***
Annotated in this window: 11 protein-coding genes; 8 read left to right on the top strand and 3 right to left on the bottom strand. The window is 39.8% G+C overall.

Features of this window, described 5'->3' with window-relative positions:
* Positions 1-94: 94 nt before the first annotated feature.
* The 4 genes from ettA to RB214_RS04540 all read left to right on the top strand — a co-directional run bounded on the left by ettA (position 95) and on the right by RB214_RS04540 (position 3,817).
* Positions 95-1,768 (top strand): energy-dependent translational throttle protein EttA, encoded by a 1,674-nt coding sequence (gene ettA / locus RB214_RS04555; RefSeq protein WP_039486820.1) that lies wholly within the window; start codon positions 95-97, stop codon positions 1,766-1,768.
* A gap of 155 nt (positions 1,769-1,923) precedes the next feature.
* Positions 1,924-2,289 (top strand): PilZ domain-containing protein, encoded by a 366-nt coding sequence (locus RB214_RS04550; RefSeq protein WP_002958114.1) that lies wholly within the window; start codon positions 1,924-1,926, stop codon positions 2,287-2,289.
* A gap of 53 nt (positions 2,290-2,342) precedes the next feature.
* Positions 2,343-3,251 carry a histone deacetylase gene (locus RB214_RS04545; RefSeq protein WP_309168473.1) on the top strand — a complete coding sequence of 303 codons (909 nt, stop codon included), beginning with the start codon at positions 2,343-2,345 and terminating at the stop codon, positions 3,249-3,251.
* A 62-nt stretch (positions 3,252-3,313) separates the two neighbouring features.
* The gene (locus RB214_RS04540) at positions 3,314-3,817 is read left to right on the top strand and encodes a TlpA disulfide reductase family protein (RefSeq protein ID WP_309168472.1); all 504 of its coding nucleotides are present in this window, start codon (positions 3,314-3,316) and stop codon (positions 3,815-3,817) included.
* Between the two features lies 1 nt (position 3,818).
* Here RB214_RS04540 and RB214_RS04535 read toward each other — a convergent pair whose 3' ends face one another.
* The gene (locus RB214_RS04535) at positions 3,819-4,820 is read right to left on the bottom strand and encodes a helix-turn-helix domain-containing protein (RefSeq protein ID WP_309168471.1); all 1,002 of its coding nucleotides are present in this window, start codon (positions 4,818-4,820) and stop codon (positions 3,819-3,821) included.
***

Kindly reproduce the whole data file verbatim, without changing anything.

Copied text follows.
Annotated in this window: 11 protein-coding genes; 8 read left to right on the top strand and 3 right to left on the bottom strand. The window is 39.8% G+C overall.

Features of this window, described 5'->3' with window-relative positions:
* Positions 1-94: 94 nt before the first annotated feature.
* The 4 genes from ettA to RB214_RS04540 all read left to right on the top strand — a co-directional run bounded on the left by ettA (position 95) and on the right by RB214_RS04540 (position 3,817).
* Positions 95-1,768 (top strand): energy-dependent translational throttle protein EttA, encoded by a 1,674-nt coding sequence (gene ettA / locus RB214_RS04555; RefSeq protein WP_039486820.1) that lies wholly within the window; start codon positions 95-97, stop codon positions 1,766-1,768.
* A gap of 155 nt (positions 1,769-1,923) precedes the next feature.
* Positions 1,924-2,289 (top strand): PilZ domain-containing protein, encoded by a 366-nt coding sequence (locus RB214_RS04550; RefSeq protein WP_002958114.1) that lies wholly within the window; start codon positions 1,924-1,926, stop codon positions 2,287-2,289.
* A gap of 53 nt (positions 2,290-2,342) precedes the next feature.
* Positions 2,343-3,251 carry a histone deacetylase gene (locus RB214_RS04545; RefSeq protein WP_309168473.1) on the top strand — a complete coding sequence of 303 codons (909 nt, stop codon included), beginning with the start codon at positions 2,343-2,345 and terminating at the stop codon, positions 3,249-3,251.
* A 62-nt stretch (positions 3,252-3,313) separates the two neighbouring features.
* The gene (locus RB214_RS04540) at positions 3,314-3,817 is read left to right on the top strand and encodes a TlpA disulfide reductase family protein (RefSeq protein ID WP_309168472.1); all 504 of its coding nucleotides are present in this window, start codon (positions 3,314-3,316) and stop codon (positions 3,815-3,817) included.
* Between the two features lies 1 nt (position 3,818).
* Here RB214_RS04540 and RB214_RS04535 read toward each other — a convergent pair whose 3' ends face one another.
* The gene (locus RB214_RS04535) at positions 3,819-4,820 is read right to left on the bottom strand and encodes a helix-turn-helix domain-containing protein (RefSeq protein ID WP_309168471.1); all 1,002 of its coding nucleotides are present in this window, start codon (positions 4,818-4,820) and stop codon (positions 3,819-3,821) included.